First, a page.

Overshadowed by FCPA guidance waiting and now the guidance, the foreign official challenge in the 11th Circuit, and the DOJ’s “Kool-Aid” stand in the Morgan Stanley so-called declination (see here for the prior post), one of the most significant FCPA stories of 2012 is that the SEC is being put to its burden of proof in an FCPA enforcement action. Not once, not twice, but three times. (See this prior post for discussion of the three cases and links to previous posts).
As noted in the previous post, two of the challenges focus on the SEC’s alleged jurisdiction over foreign nationals. With both the DOJ and SEC bringing more FCPA enforcement actions against foreign actors – for instance in 2011 90% of DOJ individual prosecutions were against foreign nationals and 100% of SEC individual prosecutions were against foreign nationals – the challenges are noteworthy. Particularly so because Judge Leon, in the Africa Sting case, rejected the DOJ’s jurisdictional theory against U.K. national Pankesh Patel (see here for the prior post) in what was believed to be the first instance of judicial scrutiny concerning FCPA jurisdiction against foreign nationals.
Recently the SEC filed its opposition brief (here) to Herbert Steffen’s motion to dismiss. Steffen is a former Siemens executives who was charged in December 2011 (see here for the prior post).
In summary, the SEC states as follows.
“Steffen’s motion contends (1) that the Court lacks personal jurisdiction over him and (2) that the SEC’s claims are time-barred under the five-year statute of limitations set forth in 28 U.S.C. § 2462. The Court should deny the motion on both grounds.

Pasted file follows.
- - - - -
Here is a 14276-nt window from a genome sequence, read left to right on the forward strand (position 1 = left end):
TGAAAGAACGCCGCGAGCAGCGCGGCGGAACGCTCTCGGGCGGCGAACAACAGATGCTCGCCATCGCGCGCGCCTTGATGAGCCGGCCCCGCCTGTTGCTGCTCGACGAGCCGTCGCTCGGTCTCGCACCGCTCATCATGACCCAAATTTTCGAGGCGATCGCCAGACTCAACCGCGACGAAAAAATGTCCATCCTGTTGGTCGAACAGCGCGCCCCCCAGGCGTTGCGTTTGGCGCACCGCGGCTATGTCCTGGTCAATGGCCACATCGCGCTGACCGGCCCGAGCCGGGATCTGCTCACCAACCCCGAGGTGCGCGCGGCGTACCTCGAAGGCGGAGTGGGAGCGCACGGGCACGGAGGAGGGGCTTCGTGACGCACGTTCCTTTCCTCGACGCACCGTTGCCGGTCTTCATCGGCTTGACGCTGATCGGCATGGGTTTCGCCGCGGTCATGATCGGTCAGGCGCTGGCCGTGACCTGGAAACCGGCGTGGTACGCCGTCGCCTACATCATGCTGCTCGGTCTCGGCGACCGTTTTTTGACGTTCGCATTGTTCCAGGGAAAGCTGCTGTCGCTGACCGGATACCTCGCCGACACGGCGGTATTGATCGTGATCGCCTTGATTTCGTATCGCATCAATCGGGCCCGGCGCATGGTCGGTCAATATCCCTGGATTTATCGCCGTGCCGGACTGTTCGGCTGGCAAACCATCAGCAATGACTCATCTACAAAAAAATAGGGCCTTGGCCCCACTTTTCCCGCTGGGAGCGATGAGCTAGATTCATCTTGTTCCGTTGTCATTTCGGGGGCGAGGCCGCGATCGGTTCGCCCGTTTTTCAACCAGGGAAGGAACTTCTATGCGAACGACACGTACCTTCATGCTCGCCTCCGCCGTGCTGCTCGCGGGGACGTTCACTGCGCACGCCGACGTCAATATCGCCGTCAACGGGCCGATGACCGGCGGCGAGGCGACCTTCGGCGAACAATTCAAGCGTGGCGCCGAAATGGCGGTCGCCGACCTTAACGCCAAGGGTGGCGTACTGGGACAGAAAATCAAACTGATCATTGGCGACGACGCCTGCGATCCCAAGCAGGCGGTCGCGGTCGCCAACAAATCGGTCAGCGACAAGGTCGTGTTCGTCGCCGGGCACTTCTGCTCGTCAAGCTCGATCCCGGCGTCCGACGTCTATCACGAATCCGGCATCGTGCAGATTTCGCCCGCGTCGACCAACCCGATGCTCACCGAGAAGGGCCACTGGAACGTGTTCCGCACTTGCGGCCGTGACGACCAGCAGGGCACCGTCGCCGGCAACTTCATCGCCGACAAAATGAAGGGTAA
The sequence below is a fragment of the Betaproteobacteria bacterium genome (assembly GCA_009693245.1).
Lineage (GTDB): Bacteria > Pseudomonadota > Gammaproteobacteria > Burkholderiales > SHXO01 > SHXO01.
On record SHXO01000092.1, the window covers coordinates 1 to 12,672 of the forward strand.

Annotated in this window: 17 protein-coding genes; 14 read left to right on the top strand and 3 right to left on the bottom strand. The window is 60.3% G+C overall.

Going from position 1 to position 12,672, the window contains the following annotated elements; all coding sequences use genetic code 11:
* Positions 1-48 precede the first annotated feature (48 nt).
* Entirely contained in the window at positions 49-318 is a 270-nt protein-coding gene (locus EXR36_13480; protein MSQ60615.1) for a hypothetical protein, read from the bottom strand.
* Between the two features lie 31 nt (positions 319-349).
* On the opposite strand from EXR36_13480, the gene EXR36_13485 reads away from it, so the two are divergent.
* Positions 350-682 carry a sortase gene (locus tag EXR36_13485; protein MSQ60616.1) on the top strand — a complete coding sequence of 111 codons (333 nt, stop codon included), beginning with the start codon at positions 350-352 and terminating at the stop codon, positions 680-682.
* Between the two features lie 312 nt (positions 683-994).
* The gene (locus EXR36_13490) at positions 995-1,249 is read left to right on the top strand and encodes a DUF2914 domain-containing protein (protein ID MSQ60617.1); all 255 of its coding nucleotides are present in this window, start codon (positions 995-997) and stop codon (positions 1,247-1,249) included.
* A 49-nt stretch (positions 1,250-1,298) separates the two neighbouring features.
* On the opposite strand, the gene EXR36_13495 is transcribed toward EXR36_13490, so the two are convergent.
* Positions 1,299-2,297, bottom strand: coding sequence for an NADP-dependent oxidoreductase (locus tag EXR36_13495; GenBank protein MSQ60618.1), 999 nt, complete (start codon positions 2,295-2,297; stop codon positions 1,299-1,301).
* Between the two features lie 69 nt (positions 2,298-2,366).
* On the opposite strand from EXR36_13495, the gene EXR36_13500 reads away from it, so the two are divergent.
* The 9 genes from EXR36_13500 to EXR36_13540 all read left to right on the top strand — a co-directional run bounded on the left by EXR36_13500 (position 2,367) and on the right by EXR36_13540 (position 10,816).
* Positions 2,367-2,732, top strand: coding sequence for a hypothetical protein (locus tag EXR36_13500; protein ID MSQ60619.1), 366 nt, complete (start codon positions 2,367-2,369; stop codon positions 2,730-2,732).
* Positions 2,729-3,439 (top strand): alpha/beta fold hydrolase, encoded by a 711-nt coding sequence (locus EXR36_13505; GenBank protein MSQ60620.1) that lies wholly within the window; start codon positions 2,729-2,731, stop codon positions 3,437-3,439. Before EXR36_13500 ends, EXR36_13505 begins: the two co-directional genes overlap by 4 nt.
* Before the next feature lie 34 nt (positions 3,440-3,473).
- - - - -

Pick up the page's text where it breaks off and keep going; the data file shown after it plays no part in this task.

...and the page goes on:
Steffen is subject to personal jurisdiction in this Court because his conduct caused foreseeable consequences in the United States. The complaint alleges that Steffen played a central role in a long-running bribery scheme at Siemens Aktiengesellschaft (“Siemens”); that he coerced a reluctant lower-ranking official to authorize and cover up bribe payments; and that his actions caused Siemens to file annual and quarterly reports with the SEC in the United States that misrepresented the company’s financial statements and that included false Sarbanes-Oxley certifications. The exercise of personal jurisdiction over Steffen on these facts is consistent with a long line of Second Circuit case law and entirely reasonable. Because Section 27 of the Securities Exchange Act of 1934 (the “Exchange Act”), 15 U.S.C. § 78aa, provides for nationwide service of process, the Court need not look to New York’s long-arm statute, the N.Y. C.P.L.R., as a basis for jurisdiction.
Nor are the SEC’s claims time-barred. The plain language of 28 U.S.C. § 2462 provides that the five-year limitations period runs only “if, within the same period, the offender . . . is found within the United States in order that proper service may be made thereon.” 28 U.S.C. § 2462. Steffen is a German national who, by his own admission, has lived outside the United States during the entire relevant period. And even if he had spent the last five years in this country, the bribery scheme Steffen was a part of did not conclude until February 6, 2007, when Siemens realized the scheme’s objective, a $217 million arbitration award against the Argentine government. The SEC filed its complaint less than five years later, on December 13, 2011. Finally, as a long line of decisions in the Southern District of New York have recognized, the SEC’s claims for equitable relief — in this case, an injunction and disgorgement — are not subject to Section 2462 at all.”
In addition to its “foreseeable consequences” assertion, the SEC brief also contains the following sentence as to its alleged jurisdiction.
“Steffen also discussed the bribery scheme over the telephone with defendant Sharef while Sharef was in the United States, and a portion of the payments that Steffen pressured Regendantz to make were deposited in a New York bank.” [As noted in this previous post, Sharef has agreed in principle to a settlement with the SEC and Regendantz previously settled with the SEC].
In its brief, the SEC acknowledges that there is no case law interpreting its Section 2462 tolling position.